The Mid-county Memo is your newspaper. We want to hear from you. Discuss an important issue, respond to a request for comment or address a concern you want to call to the attention of the community. Letters to the editor will always be edited for space, style, grammar and issues of clarity. Please include your full name and identify the neighborhood in which you reside. We prefer e-mailed letters to the editor sent to Darlene Vinson at firstname.lastname@example.org. Please put “Letter to the editor” in the subject line. You may also mail your letter to 3510 N.E. 134th Ave., Portland, OR 97230 or fax it to 503-249-7672. Deadline for the June issue is Sunday, May 15.
Bureaucrats, bike lanes foolish
To the Editor:
Regarding the current cover article “Changes threaten neighborhood livability” (MCM, April 2016), there’s nothing like a city commissioner telling folks how it really is. On page 7 of the April edition of the Mid-county Memo, commissioner Dan Saltzman is quoted as saying, “It’s their (BPS staff) job to make recommendations and ultimately council’s job to make the decision.” In other words, you (neighborhood association) can tell us your needs and concerns, but in the end we (city council) are going to do what we want, no matter who or what organization (BPS staff) says otherwise. This hubris coming from a guy whose family business regularly conflicts with his job as a Portland city commissioner, causing him to have the highest absentee rate of the city council. Guess what, Mr. Saltzman? You can and will be voted out.
In the same issue, I have to agree with Brad Fouts, owner of Bradford’s Sports Bar and other businesses along Northeast Halsey east of 102nd, regarding the PDC and PBOT proposal to add a bike lane on a main thoroughfare. This will hurt their business by eliminating street parking and further congesting a major route home for weary commuters, all to accommodate a handful of bike riders (“Bike lanes blow out business’ parking” MCM April, 2016). According to Fouts, he has counted three to five “legitimate bikers” a day that travel the Halsey route. The rest are drug dealers.
When dealing with City Hall, PDC or PBOT, don’t confuse issues with common sense and logic: they’re noticeably scarce in those public entities. The city’s ongoing war against people using cars for primary transportation is adding more bike lanes, turning two-lane streets into a ridiculous one-lane and lowering the speed to 25 mph, thereby creating even more gridlock. Might as well shut down the Gateway-Halsey corridor completely and turn it into an “Alice in Wonderland” amusement park. What stubborn fools we have for “leaders”!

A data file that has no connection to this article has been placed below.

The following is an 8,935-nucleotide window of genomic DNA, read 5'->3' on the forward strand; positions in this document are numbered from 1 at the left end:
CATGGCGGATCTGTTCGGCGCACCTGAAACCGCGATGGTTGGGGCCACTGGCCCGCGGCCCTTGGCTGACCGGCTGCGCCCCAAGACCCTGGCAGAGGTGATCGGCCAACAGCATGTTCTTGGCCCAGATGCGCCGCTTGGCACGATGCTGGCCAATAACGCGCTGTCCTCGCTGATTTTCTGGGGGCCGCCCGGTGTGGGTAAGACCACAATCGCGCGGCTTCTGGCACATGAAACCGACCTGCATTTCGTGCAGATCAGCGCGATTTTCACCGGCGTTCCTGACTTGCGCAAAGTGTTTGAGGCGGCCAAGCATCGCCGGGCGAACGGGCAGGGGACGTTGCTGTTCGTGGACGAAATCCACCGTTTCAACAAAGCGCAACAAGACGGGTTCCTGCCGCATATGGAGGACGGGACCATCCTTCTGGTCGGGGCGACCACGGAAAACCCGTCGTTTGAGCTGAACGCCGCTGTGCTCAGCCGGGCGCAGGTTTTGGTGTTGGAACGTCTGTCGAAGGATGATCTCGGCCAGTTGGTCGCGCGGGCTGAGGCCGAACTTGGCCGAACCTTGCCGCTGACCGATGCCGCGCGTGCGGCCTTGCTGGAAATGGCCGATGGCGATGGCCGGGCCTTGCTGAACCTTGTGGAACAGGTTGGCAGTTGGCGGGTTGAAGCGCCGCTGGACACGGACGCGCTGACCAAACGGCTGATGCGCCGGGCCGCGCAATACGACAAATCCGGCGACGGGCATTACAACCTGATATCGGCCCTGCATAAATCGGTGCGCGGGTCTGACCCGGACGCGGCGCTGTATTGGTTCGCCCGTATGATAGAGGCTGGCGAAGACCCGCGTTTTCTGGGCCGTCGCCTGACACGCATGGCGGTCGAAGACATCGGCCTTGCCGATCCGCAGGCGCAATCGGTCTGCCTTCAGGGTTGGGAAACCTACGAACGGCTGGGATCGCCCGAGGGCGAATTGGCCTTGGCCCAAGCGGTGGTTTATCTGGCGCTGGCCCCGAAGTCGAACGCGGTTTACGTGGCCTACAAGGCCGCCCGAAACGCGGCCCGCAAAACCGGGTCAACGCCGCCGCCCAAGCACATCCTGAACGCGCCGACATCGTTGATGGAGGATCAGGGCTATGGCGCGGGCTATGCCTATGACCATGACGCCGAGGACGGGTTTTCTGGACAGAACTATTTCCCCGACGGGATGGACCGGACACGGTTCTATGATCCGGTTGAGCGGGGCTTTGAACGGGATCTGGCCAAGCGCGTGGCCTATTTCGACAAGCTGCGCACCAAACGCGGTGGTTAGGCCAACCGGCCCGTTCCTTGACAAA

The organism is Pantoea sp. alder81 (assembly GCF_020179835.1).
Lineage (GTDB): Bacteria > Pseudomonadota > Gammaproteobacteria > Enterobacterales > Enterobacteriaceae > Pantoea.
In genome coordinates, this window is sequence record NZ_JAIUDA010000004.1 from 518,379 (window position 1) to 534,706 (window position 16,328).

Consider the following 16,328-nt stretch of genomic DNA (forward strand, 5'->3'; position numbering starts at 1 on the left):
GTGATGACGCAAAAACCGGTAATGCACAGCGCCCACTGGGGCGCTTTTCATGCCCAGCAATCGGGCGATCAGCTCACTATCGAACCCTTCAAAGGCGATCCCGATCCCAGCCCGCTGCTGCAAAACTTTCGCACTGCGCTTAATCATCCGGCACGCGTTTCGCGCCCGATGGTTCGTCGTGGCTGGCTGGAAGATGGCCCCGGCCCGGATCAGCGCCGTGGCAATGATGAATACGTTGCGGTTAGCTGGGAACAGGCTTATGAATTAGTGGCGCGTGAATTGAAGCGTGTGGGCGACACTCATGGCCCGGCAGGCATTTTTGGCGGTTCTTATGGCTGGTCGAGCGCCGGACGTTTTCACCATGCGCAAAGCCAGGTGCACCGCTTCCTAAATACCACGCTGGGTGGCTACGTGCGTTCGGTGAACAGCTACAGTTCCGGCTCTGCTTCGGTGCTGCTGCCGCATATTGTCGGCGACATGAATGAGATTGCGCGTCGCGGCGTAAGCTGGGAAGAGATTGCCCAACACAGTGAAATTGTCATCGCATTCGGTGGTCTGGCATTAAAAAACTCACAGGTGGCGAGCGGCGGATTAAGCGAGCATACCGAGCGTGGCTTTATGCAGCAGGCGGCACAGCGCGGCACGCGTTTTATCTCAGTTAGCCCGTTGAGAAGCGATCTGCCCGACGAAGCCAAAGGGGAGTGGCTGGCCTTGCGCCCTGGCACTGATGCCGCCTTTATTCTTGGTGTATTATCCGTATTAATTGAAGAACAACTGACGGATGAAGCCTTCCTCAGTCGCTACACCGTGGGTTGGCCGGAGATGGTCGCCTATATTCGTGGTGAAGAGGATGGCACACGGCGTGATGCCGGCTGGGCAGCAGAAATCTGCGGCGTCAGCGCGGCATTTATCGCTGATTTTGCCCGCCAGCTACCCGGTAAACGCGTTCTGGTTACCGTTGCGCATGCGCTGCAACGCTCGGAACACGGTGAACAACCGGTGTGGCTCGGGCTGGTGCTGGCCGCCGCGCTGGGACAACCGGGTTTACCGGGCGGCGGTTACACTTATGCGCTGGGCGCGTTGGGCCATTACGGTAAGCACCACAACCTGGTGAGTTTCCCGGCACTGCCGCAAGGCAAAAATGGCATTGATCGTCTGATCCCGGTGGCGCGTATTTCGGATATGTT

Save Argay Park’s holly trees
To the Editor:
Anyone wonder why the Argay Terrace neighborhood has two holly leaves in its logo?
Well, until about 1961 the land between Northeast Sandy Blvd. and I-84 from about 135th to 142nd was a holly orchard that shipped cut holly all over the world. It operated 24/7 from Halloween through Thanksgiving, with cutting by day and packing by night.
The Portland Parks Bureau wants to remove the trees by the Argay Park Tennis Courts.
Their argument is that they are invasive. Only female English holly is invasive, not the row of beautiful, sterile variegated-leaf trees that grow in the back by the tennis court fence. Their argument is that bad people can hide in them. All the lower branches were removed years ago. If a few suckers pop, they can be cut with garden shears.
Contact Portland Parks to save Argay’s history: email@example.com; firstname.lastname@example.org.
We did not pass the park’s bond to have our sense of place removed.
Argay Terrace resident
Candidate forum dispensed good info
To the editor:
Congratulations to the Argay Terrace Neighborhood Association (ATNA) for a well-planned, well-executed City Commissioner Candidates Forum held April 19. Because ATNA had solicited questions from the public in advance and could carefully word the questions asked, a wider range of topics could be covered and candidates’ responses were kept focused within a short timeframe. I got a better understanding of each candidate because I could observe who answered questions directly and who digressed or completely ignored a question; who catered to the “emergency of the moment” with suggestions that we invite people to camp in our back yard, add rooms or subdivide our home to provide more housing, and who suggested a “tax cut” for personally housing homeless. We heard their position on Arts Tax, gas tax and various other suggested taxes as additional sources of income for the city. We heard opinions on police department staffing/funding/performance; whether planners should first become personally familiar with neighborhoods before submitting specific recommendations that adversely affect businesses and residents; whether city funds/grants are wisely handled, as well as other pertinent subjects. This is the most informative forum I’ve ever attended. One learns so much more from observing candidates rather than relying on a written statement. My thanks to the ATNA board members for this carefully planned event.
Argay Terrace resident